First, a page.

Despite such critiques—and the risk of arrest—a growing number of women are boldly sharing their opinions on a range of topics, including feminism and cyberbullying. In January 2017, a woman in Saudi Arabia used Twitter to call attention to the fact that her infant daughter was being abused by the baby’s father (the baby was removed from the father’s custody and given to the mother). Also in 2017, Ghina Ghandour, 38, an image consultant in Lebanon, posted an Instagram about an anti-sexual-harassment campaign in her country known as #mesh_ basita (which translates to “It’s not a small thing” in Arabic), writing “sexual harassment is not okay, it should not be normalized, and there is need for legislative reforms.” Even in the most conservative countries in the region, women are increasingly posting photographs of themselves from the neck down, or focusing cameras on their shoes or coffee cups. “The more you grow, the more you’re exposed to different mentalities and beliefs,” says Al Fahad, the Kuwaiti makeup artist. “I feel like there’s a long way to go, but in the Middle East, people are more accepting that there are different kinds of girls and guys.”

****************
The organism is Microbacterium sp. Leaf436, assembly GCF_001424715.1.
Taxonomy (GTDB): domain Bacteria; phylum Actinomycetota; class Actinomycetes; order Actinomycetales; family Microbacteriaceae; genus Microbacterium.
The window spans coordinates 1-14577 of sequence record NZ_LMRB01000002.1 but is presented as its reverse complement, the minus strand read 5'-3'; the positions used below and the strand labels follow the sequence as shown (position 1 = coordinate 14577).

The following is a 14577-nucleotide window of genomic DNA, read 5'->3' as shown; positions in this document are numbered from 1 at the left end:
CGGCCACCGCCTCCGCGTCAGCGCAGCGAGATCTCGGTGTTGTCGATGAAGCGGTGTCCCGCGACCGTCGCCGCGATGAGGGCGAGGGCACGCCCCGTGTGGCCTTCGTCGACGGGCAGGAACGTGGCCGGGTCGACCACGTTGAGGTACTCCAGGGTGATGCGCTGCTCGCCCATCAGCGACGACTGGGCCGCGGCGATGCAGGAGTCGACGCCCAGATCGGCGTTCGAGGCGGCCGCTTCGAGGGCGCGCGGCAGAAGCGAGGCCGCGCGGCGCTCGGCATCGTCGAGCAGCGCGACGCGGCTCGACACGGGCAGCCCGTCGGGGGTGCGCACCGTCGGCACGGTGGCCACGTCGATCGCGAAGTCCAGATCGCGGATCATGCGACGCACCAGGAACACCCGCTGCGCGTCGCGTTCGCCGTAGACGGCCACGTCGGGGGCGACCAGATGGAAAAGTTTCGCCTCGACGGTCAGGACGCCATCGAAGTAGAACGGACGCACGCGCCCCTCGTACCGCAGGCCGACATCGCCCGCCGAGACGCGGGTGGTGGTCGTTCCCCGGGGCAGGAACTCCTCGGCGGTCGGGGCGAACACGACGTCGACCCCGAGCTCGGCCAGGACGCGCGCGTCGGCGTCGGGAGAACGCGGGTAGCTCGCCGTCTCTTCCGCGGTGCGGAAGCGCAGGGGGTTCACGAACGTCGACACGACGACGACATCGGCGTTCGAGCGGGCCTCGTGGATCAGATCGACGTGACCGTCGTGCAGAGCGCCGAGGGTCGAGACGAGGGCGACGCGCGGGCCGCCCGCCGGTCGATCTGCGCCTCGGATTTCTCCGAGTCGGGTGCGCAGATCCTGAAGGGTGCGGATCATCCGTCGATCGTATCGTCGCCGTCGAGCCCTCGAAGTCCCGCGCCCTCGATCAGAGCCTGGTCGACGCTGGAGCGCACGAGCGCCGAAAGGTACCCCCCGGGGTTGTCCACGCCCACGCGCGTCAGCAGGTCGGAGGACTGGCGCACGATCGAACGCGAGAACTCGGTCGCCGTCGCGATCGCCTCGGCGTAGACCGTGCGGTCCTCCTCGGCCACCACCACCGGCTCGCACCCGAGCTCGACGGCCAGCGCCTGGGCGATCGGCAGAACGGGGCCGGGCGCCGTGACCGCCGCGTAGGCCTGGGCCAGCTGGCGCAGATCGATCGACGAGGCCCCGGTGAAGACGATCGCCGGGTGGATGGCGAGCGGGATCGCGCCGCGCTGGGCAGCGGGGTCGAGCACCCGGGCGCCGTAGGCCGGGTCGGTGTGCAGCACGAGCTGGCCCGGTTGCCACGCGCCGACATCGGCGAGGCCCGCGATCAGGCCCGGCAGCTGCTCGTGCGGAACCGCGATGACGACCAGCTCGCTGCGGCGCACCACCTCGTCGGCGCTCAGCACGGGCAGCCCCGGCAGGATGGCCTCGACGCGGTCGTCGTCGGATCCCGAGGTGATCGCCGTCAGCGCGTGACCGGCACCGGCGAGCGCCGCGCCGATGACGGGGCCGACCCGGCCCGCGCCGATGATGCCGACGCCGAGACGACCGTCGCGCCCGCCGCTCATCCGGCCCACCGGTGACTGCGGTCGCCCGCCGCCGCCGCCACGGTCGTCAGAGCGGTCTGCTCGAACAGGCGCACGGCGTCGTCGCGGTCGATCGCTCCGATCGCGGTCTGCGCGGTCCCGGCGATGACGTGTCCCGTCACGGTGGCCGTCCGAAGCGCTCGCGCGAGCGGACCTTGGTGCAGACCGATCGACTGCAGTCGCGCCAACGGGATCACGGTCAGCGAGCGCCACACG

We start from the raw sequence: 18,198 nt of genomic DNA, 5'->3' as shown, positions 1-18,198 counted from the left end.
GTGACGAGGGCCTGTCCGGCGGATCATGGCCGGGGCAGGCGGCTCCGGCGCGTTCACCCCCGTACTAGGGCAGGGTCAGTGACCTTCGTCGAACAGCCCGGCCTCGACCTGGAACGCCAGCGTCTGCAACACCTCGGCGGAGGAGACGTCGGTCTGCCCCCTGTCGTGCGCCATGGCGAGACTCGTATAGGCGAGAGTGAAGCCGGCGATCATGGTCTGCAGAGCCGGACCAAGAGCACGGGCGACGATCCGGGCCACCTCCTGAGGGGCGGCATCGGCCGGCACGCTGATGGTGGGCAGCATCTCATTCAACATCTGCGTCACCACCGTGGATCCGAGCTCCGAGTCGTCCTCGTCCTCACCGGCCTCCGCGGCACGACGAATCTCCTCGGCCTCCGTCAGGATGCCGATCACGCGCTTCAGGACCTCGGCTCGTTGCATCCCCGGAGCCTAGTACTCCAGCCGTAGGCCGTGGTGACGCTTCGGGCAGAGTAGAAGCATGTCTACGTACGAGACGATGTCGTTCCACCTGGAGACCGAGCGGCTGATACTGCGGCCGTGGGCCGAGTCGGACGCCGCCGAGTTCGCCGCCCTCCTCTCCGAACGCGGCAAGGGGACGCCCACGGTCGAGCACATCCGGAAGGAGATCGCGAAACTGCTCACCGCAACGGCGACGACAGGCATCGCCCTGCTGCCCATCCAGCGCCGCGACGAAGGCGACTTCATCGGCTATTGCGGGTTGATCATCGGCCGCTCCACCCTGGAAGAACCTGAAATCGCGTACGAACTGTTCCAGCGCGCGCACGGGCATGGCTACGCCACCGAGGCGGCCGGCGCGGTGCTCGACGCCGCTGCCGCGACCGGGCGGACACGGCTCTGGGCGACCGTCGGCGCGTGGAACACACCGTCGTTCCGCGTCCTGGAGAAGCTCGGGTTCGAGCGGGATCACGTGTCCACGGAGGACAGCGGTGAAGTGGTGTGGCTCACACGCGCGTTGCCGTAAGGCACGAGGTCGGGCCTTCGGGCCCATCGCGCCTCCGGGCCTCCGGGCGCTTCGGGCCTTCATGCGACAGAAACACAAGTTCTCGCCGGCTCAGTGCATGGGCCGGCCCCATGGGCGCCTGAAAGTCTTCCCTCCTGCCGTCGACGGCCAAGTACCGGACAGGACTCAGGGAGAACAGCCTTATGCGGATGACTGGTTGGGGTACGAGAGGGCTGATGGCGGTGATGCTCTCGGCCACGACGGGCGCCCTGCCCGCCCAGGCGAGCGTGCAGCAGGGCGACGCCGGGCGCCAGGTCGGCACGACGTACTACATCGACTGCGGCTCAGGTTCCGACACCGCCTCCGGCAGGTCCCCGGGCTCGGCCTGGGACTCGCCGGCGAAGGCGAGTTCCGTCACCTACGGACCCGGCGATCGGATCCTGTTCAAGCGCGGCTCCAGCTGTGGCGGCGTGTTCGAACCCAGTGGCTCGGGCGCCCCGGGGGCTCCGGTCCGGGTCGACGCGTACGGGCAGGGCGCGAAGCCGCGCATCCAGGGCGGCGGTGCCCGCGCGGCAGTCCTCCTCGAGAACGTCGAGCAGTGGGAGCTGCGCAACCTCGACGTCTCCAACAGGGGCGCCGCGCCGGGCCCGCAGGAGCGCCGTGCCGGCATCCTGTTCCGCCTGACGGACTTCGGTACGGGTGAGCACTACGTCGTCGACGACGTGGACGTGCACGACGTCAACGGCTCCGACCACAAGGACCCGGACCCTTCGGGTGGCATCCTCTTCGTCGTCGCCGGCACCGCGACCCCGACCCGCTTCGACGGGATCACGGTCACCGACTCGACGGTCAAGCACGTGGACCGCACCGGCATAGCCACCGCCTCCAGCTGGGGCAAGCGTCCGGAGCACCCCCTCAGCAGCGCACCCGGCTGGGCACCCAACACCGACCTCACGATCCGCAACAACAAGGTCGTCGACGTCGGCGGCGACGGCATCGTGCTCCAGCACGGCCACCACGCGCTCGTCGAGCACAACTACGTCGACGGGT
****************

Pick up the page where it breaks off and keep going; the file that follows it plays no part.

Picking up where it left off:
Saba Imtiaz


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5 Hijabis Get Real on What It's Like to Date When You're Muslim-American

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The good, the bad, and the cringeworthy

Let’s face it: we live in a hijab-obsessed world. In between religious fanatics who use hijab as a way of categorizing women into good girl vs. bad girl, or right-wing politicians who see hijab as the death of Western values, everyone has an opinion that they are a little too comfortable sharing.

And in the middle of it is your average hijab-wearing girl who just wants to listen to some trap music, contour like a Jenner, and not be asked her political views or ISIS every time she leaves her house. Can a girl breathe — or better yet, can she get a date? Sometimes, but the results can be cringeworthy.

When you wear a hijab, something as simple as getting a cup of coffee in the morning can turn into a political statement, and navigating romance isn't much easier. So what’s a first date like when you're Muslim? I mean I wouldn’t know I’ve never been on one — hi, mom — but these five young people below have, and they've lived to tell the tales.